Figure 1: Color instability problems associated with 2013 Chambourcin wines. The sample on the right is from our Biglerville (Adams County) research site, which we later discovered is associated with high potassium in the fruit and wine. The sample on the left is from our North East (Erie County) site, which is more representative of the color hue and intensity associated with Pennsylvania-produced Chambourcin. Photo by: Denise M. Gardner
Figure 1: Color instability problems associated with 2013 Chambourcin wines. The sample on the right is from our Biglerville (Adams County) research site, which we later discovered is associated with high potassium in the fruit and wine. The sample on the left is from our North East (Erie County) site, which is more representative of the color hue and intensity associated with Pennsylvania-produced Chambourcin. Photo by: Denise M. Gardner
Although the articles listed below are not peer reviewed, previous attention has been given to high potassium winemaking issues.  Some of the content relayed in these 2 articles will not be discussed in this blog post:

  1. Really, really high pH remedies from Wines & Vines: a discussion on potassium concentrations increasing the pH of wine and utilization of ion exchange if the problem is not prevented
  2. High pH and high potassium wines produced in Colorado from White Hall Vineyards: Includes a discussion pertaining to malic acid concentration in high pH fruit. (Author’s note: This article discusses adding tartaric acid prior to fermentation, but not exceeding a TA of 8.0 g/L while hitting a pH of 3.60, ideally.  While the practice of analytically checking your additions is encouraged, and will be discussed throughout the duration of this blog post, please note that sampling procedures and tartaric acid settling time will greatly influence your juice TA after tartaric acid addition.)

A problem for winemakers is that unless potassium uptake and management is addressed in the vineyard, they will likely have to deal with having high potassium-based fruit for several years.  However, winemakers are encouraged to work with their growers, as this is a relatively newer viticultural issue that the Mid-Atlantic is facing, and it may take several years to stabilize before results are seen in incoming fruit from the vineyard.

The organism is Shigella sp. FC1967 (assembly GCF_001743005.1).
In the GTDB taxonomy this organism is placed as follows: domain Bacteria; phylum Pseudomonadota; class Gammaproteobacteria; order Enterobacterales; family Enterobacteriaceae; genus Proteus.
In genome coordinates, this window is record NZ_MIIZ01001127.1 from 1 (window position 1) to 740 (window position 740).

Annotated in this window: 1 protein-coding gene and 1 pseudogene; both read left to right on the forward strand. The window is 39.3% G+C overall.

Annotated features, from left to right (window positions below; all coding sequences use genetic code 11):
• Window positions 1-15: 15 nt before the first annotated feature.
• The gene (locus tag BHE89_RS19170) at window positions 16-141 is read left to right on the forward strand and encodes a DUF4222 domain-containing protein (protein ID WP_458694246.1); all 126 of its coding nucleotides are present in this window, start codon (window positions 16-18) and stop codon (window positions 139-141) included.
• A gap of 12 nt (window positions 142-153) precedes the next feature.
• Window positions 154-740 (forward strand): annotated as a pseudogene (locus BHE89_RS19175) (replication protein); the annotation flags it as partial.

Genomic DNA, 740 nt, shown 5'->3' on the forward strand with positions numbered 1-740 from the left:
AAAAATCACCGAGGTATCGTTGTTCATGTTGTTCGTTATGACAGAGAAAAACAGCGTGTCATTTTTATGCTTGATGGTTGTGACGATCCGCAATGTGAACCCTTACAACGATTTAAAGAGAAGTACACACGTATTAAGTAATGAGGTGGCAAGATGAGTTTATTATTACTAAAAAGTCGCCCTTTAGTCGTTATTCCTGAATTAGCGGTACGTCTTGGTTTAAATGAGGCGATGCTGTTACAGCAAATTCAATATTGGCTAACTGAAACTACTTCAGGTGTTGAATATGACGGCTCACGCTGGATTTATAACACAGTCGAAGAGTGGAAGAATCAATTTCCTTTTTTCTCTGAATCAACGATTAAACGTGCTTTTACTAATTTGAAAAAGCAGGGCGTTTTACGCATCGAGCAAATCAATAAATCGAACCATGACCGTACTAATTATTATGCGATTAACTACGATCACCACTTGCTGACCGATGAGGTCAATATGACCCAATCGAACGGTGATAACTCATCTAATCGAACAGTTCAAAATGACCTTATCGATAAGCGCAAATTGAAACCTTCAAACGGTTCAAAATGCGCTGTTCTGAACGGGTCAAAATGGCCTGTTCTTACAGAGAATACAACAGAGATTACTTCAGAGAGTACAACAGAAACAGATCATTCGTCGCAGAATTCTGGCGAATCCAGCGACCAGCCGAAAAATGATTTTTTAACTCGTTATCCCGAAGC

In regions like Australia, which frequently experience high K concentrations in their fruit and wines, making tartaric acid additions to the juice, pre-fermentation is often recommended to lower the pH of the must/juice and precipitate some of the potassium as it binds to tartaric acid during primary fermentation.  While a 2 g/L of tartaric acid addition to must/juice is a common recommendation for acidulating musts, it may not be enough in order to alter the effects of high potassium concentrations in the fruit.  In these cases, a higher addition rate of tartaric acid, such as 4 – 6 g/L of tartaric acid, may not be out of the question.

It should be noted that must/juice acidification will have chemical and sensory implications to the finished wine.   If the winemaker is aiming to produce a specific style, making large tartaric acid additions pre-fermentation may not be conducive with the desired and finished wine style.  However, when dealing with high potassium issues, and hence, high pH issues, larger tartaric acid additions pre-fermentation seem to be helpful in stabilizing red wine color and improving the flavor of red wines.  For those that would prefer a lower TA (<6.0 g/L tartaric acid), deacidification following malolactic fermentation of red wines is recommended. While there are limitations on deacidification practices, including the degree to which a winemaker can deacidify, this action may help improve mouthfeel and decrease the perception of acidity (sourness) in the finished wine.